Hiring leaders in any company can be a challenge. Hiring the wrong leader can cost the company a lot of money and waste a lot of time and production. When it comes to hiring leaders for your startup company, hiring the wrong person can be detrimental.
Success states that “of all the people who get hired in the next 18 months, 46 percent will fail.” This means that companies are missing something during the hiring process, whether it’s assessing the candidate’s experience, motivation, ability to learn, or by not explaining the job accurately to the candidate.
When hiring leaders, there are several things you can do to ensure that you have done your part by asking the right questions and providing the right information.
Your interview process when it comes to interviewing a leader is going to differ from the standard interview process. Typically, the process will be longer and there will be multiple interviews in different locations with different people on your team. As Startup Smart recommends, the last thing you want to do is jump the gun and hire the first leader you interview because no one else is available. Take your time and make sure you find the right person.
You will want to have a mix of interviews in your office as well as possibly a meeting over a cup of coffee. I would also recommend that you have a dinner interview with the candidate, as this will allow you to observe how the candidate acts towards the waiter or waitress.
You would be surprised how meeting for coffee or for dinner or lunch will help the candidate to relax. When this happens, the true colors shine through and you are able to better evaluate the candidate’s people skills, as noted by Success.
When conducting the interview, I recommend you portray the style and culture of your company. If your startup is laid back and relaxed, then your interview should reflect that style.
Don’t be afraid to start out asking the candidate a few questions about themselves, but also make sure you tell the candidate a little bit about the company and your story. You can transition into this by asking, “What do you know about our company so far?” This also allows you to see how much research the candidate has completed before the interview.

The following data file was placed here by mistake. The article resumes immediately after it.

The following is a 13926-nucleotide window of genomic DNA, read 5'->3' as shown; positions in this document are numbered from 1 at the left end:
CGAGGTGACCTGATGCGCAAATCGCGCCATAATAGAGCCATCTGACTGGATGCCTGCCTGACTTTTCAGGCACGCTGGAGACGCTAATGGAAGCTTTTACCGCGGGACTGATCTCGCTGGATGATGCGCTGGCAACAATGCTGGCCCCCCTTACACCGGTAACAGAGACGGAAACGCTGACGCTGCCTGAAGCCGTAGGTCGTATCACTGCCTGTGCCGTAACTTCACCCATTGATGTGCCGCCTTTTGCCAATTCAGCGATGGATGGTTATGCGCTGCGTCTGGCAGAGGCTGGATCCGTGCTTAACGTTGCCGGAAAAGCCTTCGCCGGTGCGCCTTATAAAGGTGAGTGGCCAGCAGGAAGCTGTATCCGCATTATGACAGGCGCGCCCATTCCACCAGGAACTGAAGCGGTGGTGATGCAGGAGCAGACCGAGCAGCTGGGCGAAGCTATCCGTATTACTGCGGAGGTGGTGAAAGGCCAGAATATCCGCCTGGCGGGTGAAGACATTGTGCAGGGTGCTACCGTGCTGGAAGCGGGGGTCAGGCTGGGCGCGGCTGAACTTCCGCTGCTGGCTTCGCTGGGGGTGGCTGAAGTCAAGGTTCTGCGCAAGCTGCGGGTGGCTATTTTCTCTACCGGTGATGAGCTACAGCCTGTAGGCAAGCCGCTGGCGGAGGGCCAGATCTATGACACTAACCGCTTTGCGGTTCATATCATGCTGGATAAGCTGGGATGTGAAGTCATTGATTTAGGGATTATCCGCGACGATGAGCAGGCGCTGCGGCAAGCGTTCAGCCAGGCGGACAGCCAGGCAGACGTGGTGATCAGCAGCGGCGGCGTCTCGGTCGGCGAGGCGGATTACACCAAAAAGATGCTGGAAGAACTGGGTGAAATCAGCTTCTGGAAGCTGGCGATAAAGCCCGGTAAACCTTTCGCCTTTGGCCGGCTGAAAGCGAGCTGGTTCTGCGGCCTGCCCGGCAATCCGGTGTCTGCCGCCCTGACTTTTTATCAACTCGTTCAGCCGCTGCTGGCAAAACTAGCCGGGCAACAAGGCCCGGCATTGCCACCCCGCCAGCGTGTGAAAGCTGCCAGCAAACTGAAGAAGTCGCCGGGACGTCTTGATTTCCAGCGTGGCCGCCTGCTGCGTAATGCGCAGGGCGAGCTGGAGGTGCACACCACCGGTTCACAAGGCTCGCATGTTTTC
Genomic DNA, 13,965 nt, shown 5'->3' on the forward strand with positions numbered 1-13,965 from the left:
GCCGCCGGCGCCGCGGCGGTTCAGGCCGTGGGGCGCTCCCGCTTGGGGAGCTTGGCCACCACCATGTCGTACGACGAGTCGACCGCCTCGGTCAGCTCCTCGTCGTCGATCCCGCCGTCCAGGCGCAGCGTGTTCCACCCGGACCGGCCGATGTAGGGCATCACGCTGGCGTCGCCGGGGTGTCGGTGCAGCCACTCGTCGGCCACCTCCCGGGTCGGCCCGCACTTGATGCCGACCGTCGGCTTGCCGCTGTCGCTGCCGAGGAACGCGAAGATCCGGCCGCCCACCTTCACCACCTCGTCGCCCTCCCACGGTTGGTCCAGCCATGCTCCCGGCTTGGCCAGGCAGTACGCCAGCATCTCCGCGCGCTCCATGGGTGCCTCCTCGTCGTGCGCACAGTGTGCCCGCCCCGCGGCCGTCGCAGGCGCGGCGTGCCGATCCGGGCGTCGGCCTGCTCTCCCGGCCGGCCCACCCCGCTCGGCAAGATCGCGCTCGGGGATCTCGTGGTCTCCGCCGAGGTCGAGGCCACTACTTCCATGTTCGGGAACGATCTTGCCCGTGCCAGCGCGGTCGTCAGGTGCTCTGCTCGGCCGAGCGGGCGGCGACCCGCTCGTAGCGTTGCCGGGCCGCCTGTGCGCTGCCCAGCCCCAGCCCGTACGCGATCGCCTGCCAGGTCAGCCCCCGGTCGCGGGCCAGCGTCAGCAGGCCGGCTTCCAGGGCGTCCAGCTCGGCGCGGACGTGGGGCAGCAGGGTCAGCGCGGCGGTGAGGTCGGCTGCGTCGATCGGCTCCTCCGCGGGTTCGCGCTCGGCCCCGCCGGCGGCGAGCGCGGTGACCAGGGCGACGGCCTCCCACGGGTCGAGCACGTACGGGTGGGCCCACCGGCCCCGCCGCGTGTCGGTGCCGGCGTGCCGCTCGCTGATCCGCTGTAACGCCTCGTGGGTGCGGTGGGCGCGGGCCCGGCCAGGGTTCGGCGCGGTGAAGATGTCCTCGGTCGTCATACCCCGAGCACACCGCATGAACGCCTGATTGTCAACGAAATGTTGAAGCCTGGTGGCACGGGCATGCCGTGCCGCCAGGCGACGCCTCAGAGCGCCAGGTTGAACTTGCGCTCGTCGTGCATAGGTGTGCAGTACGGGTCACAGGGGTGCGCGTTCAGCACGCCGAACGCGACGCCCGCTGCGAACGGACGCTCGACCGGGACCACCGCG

Keep the interview very conversational. Stay away from the fire-drill question style of interview and simply converse with the candidate, sharing information about you and the company, while observing the candidate’s response and actions. Occasionally throw in a question, as Startup Smart suggests.
Experience and Values
Most startups need leaders who not only have leadership experience, but who also have experience as a hands-on leader. When your company is in startup mode, you need to have more doers versus thinkers, as Startup Smart recommends. Having a leader on your team who is not afraid of getting into the trenches and working with the rest of the team is key to the success of your startup.
When assessing a leader’s experience, you want to look at not only the hard skills, but also the soft skills. The ability to be flexible and think quickly on their feet is a must have, as well as the ability to stay positive and keep the troops on track even during the bad times.
Finally, when interviewing leaders, make sure that you have thoroughly assessed their values and goals. One way to ensure a bad hire is to hire someone whose values are not in line with your company’s.
How do you ensure that you are hiring the right leaders? Please share your tips in the comments below.
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